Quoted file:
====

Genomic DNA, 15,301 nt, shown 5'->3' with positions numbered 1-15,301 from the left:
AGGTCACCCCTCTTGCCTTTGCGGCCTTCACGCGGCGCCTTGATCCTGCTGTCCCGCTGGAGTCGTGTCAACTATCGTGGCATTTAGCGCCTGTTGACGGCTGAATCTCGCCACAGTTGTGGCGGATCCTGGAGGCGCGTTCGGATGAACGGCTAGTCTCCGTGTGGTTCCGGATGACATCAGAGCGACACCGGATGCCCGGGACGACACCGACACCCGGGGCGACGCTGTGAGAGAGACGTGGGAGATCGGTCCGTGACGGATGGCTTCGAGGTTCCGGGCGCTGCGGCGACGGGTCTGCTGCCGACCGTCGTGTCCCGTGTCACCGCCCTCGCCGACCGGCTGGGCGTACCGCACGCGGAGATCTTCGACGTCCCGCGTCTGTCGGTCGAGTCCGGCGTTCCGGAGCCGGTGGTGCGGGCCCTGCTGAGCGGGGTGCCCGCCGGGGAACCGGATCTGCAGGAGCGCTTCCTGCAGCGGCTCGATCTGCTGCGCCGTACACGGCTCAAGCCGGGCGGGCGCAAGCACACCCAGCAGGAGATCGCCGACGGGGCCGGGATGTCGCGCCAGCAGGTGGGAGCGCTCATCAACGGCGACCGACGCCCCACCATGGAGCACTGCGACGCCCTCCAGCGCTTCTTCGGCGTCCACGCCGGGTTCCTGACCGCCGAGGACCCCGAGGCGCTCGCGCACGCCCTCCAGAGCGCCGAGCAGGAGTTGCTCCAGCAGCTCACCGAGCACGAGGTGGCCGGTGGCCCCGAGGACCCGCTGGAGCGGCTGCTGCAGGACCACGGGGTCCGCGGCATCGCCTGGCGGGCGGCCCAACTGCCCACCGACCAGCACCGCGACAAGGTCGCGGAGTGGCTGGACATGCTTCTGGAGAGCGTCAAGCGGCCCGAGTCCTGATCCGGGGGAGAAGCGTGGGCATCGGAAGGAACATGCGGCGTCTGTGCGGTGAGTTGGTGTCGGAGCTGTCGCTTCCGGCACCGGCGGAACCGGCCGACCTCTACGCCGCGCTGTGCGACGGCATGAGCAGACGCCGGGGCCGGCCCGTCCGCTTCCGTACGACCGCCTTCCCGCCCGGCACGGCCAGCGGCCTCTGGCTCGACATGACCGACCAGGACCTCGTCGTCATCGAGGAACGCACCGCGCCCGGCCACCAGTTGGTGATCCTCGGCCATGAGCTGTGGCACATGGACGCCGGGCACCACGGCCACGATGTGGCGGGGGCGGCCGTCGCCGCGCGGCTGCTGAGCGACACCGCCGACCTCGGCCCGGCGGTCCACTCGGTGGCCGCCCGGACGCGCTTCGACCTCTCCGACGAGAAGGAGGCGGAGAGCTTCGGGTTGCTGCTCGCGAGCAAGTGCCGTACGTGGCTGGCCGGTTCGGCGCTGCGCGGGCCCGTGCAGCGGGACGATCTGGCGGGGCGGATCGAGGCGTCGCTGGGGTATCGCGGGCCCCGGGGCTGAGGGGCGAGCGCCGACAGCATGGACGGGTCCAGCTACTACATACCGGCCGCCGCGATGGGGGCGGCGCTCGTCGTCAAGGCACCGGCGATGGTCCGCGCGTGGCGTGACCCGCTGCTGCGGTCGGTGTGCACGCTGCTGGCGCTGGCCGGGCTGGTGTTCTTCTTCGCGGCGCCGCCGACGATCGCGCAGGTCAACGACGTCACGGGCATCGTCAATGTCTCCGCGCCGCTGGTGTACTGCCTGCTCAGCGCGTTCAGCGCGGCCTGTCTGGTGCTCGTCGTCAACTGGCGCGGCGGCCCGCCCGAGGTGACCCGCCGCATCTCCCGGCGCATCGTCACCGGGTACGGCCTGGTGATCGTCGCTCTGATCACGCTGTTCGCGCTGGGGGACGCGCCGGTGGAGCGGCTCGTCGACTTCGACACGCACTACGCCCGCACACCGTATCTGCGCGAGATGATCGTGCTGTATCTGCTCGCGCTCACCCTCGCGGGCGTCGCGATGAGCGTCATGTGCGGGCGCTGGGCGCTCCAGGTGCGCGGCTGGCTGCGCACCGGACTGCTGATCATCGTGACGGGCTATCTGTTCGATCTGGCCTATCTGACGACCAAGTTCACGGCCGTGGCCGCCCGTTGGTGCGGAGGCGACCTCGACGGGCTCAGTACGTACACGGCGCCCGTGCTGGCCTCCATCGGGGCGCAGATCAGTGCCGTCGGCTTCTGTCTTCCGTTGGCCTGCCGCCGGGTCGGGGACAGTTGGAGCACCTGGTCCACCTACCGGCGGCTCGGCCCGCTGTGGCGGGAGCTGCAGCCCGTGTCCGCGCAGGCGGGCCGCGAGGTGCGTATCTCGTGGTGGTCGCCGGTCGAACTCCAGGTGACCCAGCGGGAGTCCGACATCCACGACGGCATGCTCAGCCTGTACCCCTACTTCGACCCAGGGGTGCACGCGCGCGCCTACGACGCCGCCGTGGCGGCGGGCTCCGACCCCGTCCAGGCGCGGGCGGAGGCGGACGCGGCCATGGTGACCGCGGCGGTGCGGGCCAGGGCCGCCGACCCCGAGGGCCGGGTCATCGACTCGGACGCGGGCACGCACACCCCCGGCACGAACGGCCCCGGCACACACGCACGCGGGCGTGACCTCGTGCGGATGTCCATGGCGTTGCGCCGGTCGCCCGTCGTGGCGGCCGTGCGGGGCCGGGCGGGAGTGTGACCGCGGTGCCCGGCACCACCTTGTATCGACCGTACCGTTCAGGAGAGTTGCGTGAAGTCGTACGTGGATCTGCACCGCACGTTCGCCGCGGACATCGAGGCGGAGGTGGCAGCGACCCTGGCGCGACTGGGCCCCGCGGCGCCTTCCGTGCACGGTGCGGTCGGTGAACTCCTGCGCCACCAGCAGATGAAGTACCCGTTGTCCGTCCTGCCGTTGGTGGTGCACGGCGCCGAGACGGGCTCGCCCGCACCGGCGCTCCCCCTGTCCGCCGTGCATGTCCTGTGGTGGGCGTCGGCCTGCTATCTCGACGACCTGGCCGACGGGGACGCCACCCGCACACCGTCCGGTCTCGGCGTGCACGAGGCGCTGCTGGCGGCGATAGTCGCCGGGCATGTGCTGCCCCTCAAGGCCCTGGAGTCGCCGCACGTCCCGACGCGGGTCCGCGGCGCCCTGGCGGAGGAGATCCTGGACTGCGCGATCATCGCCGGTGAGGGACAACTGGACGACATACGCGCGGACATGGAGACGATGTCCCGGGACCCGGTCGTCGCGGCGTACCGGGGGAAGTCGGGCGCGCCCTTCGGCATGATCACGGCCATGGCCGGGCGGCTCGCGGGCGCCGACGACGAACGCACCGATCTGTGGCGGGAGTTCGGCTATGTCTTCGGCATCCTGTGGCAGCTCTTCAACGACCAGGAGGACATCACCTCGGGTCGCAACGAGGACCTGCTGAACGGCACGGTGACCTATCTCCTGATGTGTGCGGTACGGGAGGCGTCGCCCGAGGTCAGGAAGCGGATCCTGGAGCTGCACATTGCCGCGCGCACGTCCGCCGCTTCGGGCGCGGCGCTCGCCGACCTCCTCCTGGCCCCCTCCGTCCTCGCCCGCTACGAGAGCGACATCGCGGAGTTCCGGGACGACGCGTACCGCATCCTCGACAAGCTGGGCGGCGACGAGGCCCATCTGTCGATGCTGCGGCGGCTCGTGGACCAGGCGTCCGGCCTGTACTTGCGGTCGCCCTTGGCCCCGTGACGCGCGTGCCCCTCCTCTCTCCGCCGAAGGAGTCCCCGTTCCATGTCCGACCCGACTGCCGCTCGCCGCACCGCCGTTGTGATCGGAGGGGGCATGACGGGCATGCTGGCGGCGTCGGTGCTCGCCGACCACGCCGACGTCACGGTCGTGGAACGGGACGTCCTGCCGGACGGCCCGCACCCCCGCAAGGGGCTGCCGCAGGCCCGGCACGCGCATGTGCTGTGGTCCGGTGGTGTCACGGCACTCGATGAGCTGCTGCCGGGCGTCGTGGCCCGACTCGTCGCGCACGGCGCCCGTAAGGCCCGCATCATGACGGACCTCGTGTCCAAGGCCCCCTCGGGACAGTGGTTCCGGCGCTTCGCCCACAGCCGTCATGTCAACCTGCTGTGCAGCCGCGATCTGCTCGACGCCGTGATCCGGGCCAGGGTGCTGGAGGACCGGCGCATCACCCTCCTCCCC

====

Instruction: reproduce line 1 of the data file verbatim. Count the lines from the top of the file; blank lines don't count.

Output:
Genomic DNA, 15,301 nt, shown 5'->3' with positions numbered 1-15,301 from the left: